Larkin delivers this unusual, finely crafted study of the 16th president of the United States with a clear, well-modulated voice that will engage listeners. The book argues that the great liberator’s awkwardly lanky body, homely countenance, and affable demeanor played a prominent role in making him a man of the people. With keen insight and a smooth, uncomplicated writing style, Fox explores Lincoln’s legacy and how his visage and ideas have been remembered, morphed, interpreted, and reinterpreted over the generations since his assassination. Larkin’s even, never-rushed narration easily translates this fascinating historical study into the audio format. Though the material is complex and packed with information, Larkin’s narration and the author’s writing make for a rewarding, pleasurable listening experience. Lincoln buffs or not, readers will find this audiobook is a compelling and illuminating look at one of the most influential figures in American history. A Norton hardcover. (Feb.)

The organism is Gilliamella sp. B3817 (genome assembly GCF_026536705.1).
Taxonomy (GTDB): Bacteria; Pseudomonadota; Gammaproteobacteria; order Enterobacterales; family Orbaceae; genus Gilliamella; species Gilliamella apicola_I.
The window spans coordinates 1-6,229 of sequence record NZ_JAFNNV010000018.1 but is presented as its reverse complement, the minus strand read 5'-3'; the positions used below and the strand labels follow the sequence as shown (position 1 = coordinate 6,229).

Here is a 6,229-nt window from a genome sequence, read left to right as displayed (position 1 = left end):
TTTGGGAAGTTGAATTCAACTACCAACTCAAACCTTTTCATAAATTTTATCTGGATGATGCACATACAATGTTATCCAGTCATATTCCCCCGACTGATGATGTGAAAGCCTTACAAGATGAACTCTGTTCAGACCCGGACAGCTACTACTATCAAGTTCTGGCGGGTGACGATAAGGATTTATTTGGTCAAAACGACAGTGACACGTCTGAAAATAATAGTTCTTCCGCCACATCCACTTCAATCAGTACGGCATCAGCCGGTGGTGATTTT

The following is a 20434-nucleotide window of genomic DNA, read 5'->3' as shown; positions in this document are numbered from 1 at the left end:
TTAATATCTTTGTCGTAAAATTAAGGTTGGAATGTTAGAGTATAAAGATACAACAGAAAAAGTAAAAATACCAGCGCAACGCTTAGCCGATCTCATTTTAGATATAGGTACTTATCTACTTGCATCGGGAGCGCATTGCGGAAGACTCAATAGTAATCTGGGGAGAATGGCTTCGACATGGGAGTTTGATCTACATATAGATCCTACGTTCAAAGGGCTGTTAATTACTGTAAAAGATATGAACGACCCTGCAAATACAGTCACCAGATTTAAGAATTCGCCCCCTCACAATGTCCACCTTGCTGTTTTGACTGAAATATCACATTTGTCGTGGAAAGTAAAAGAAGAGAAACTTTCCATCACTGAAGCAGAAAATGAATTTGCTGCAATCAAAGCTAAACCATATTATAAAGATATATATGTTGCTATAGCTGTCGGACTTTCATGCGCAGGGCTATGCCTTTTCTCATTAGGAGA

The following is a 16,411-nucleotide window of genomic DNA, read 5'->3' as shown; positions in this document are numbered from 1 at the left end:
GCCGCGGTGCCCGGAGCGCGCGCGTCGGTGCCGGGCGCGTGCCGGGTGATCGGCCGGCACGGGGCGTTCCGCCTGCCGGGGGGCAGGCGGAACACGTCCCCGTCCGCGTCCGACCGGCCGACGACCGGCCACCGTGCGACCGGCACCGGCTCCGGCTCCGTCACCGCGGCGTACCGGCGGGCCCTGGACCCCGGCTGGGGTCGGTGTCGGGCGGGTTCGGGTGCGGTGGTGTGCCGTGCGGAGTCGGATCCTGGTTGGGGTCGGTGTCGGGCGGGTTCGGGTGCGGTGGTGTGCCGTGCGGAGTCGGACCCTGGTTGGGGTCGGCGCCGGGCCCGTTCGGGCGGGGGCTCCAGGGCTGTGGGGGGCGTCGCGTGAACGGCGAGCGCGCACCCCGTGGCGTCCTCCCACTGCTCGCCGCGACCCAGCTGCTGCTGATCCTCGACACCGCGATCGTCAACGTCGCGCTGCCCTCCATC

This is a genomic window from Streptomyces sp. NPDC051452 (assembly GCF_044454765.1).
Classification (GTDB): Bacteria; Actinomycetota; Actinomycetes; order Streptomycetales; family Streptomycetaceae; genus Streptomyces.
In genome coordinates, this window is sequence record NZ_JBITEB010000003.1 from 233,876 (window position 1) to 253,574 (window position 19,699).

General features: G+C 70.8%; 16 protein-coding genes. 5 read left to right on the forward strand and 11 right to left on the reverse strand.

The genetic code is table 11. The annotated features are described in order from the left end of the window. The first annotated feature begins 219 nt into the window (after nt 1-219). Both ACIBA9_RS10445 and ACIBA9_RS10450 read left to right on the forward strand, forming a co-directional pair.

Reviewed on 03/21/2015 | Details & Permalink

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Vanessa and Her Sister

Priya Parmar, read by multiple narrators. Random House Audio, , unabridged, 9 CDs, 11 hrs., $40 ISBN 978-0-553-39844-1